TikTok’s CEO Kevin Mayer has called it quits following the intense pressure on the video app from Washington. The US president Donald Trump has in recent weeks, taken steps to force TikTok to sever every tie with Beijing, including disassociating itself from its Chinese-based owner, ByteDance.
Mayer said he made his decision after reflecting on what the recent development will mean for his role as a global leader of TikTok.
“In recent weeks, as the political environment has sharply changed, I have done significant reflection on what the corporate structural changes will require, and what it means for the global role I signed up for.
“Against this backdrop, and as we expect to reach a resolution very soon, it is with a heavy heart that I wanted to let you all know that I have decided to leave the company,” he said in a note shared with employees.
Mayer was hired in May to lead the global operations of ByteDance, TikTok’s parent company. It was part of TikTok’s plan to curtail the pressure from the White House. Hiring Mayer was supposed to quell the belief that the short video app is beholden to China, as he is an American based in the United States.
But shortly after he joined ByteDance, Washington officials zeroed in on TikTok. The app’s biggest threat came earlier this month when Trump signed executive order to block the company’s operations in the US if ByteDance doesn’t sell to an American company in 45 days.
In its push to stay alive in the US, TikTok has welcomed offers from Microsoft, Oracle and Twitter, in a deal put around $30 billion to $50 billion. The company has also filed a suit challenging the Trump’s administration, alleging it didn’t follow due process in its executive order.
ByteDance had contemplated moving its headquarters from China to ease US’ nervousness over the possibility of Beijing harvesting private data of American users of TikTok. Though the app has no data center in China, the American government is wary that having data centers outside the US while ByteDance remains TikTok’s parent company, makes its national security vulnerable.
The recent turn of events has affected a lot of things for TikTok, including Mayer’s decision to resign. Zhang Yiming, the founder and chief executive of ByteDance, said in a note on Wednesday to employees that Mayer joined the company in arguably its most challenging time. He said he understood how Mayer’s global role could be affected given that he was based in the United States.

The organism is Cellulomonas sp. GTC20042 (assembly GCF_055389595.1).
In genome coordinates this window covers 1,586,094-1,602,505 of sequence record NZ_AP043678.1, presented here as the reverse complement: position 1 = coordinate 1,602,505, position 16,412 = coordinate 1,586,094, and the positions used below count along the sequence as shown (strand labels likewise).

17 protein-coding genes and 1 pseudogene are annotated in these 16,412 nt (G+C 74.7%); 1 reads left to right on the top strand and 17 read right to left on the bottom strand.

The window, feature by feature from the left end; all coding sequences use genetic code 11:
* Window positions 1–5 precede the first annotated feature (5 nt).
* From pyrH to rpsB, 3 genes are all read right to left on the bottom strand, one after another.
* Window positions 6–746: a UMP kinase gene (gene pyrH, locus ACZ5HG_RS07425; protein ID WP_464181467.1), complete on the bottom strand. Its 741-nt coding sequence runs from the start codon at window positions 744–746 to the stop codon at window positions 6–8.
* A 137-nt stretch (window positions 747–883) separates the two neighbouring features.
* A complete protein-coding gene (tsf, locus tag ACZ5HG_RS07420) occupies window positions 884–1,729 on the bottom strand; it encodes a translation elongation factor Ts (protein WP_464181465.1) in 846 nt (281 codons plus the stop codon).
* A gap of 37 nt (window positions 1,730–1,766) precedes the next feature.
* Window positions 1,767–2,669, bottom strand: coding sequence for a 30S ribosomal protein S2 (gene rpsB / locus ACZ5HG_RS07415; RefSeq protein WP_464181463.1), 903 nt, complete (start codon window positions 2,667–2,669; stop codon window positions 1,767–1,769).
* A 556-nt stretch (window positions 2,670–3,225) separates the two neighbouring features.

India was the first country to ban TikTok among other Chinese apps, following a border conflict with China in June. Zhang said ByteDance is working to resolve the crisis surrounding the video app, in and outside the US.
“I cannot get into details at this point, but I can assure you that we are developing solutions that will be in the interest of users, creators, partners and employees,” he said.
Mayer’s resignation apparently alters TikTok’s global operation plans, but the company said it understands his decision to call it quits, given the present circumstances.
“We appreciate that the political dynamics of the last few months have significantly changed what the scope of Kevin’s role would be going forward, and fully respect his decision,” the company said in a statement.
Vanessa Pappas, the head of TikTok’s North American operations, will take Mayer’s place as the interim global head of the company.
However, Mayer’s short-lived role in TikTok signals another development. The app’s defense line against the allegation that it is beholden to China has included the hiring of Mayer for a global lead role; his abrupt resignation suggests that ByteDance may have reached a deal for the sale of TikTok.
Sources said that TikTok is getting close to announcing a deal in the coming days. People familiar with the matter said Mayer planned to announce his resignation along with the sale agreement next week. But the information got leaked to Financial Times who reported his resignation first, forcing him to fast-forward the timing in order to address the news.
TiKTok has grown significantly around the world, recording more than 1.9 billion downloads and having millions of users in the United States. Mayer believes that its current ordeal will not affect its growth.
“Like all companies in our space, we face challenges, but I have tremendous confidence that we have a world-class security team in place working to make people on our platform safe, and an amazing global team that makes this such a unique, creative and inclusive platform,” he said.